ALEXANDER BALAS °, king of Syria, 150–146 b.c.e. According to Diodorus and Strabo, Balas was his original name before he assumed the cognomen Alexander. Many of his contemporaries state that Alexander Balas was a native of Smyrna, of lowly parentage, but he pretended to be the son of Antiochus iv Epiphanes and claimed the throne of his alleged father in opposition to Demetrius i Soter. Alexander was supported by Attalus ii of Pergamum and was recognized by Ptolemy vi Philometor of Egypt. The Romans, inclined to encourage the disturbances in Syria, also allowed Alexander's adherents freedom of action. In 153 b.c.e., Alexander led an army of mercenaries against Demetrius. The pretender's first act was to win Jonathan the Hasmonean to his side by appointing him high priest and leader of the Jews. Demetrius fell in battle, and Alexander assumed the throne in 150. To strengthen his position in Syria he married Ptolemy's daughter. However, when he conspired against him, Ptolemy withdrew his support and allied himself with Demetrius ii, son of the late king, who now laid claim to his father's throne. In the ensuing battle between Alexander and Ptolemy on the River Oenoparas near Antioch, Alexander was defeated and Ptolemy mortally wounded. Alexander took refuge with the Arab chieftain Zabeilus, who slew him and sent his head to Ptolemy who had not yet died from his wounds.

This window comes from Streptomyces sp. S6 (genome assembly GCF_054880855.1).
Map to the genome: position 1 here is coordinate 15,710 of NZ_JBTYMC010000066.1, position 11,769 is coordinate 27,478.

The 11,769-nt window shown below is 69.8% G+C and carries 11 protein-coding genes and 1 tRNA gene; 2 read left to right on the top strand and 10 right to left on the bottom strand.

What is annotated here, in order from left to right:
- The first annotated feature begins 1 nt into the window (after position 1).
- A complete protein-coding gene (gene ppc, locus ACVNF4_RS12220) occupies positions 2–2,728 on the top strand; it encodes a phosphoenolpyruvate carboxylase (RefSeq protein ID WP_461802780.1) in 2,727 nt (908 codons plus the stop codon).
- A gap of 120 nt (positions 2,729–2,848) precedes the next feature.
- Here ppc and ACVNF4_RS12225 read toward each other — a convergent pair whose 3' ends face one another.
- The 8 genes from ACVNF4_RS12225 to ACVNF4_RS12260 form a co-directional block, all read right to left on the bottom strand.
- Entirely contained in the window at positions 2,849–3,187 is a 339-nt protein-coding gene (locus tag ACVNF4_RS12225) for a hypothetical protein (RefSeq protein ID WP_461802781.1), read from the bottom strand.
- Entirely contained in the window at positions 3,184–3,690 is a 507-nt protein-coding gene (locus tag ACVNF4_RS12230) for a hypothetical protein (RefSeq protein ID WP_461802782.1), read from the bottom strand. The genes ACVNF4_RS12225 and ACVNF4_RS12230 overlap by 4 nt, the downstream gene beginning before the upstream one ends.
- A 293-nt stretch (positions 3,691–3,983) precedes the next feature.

i Macc. 10:1 ff., 15 ff.; 11:1 ff.; Jos., Ant., 13:35 ff., 58 ff., 80 ff., 103 ff.; Klausner, Bayit Sheni, 3 (19502), 54–59; A. Bouché-Leclercq, Histoire des Séleucides, 1 (1913), 338 ff.; Schuerer, Gesch, 1 (19014), 227 ff.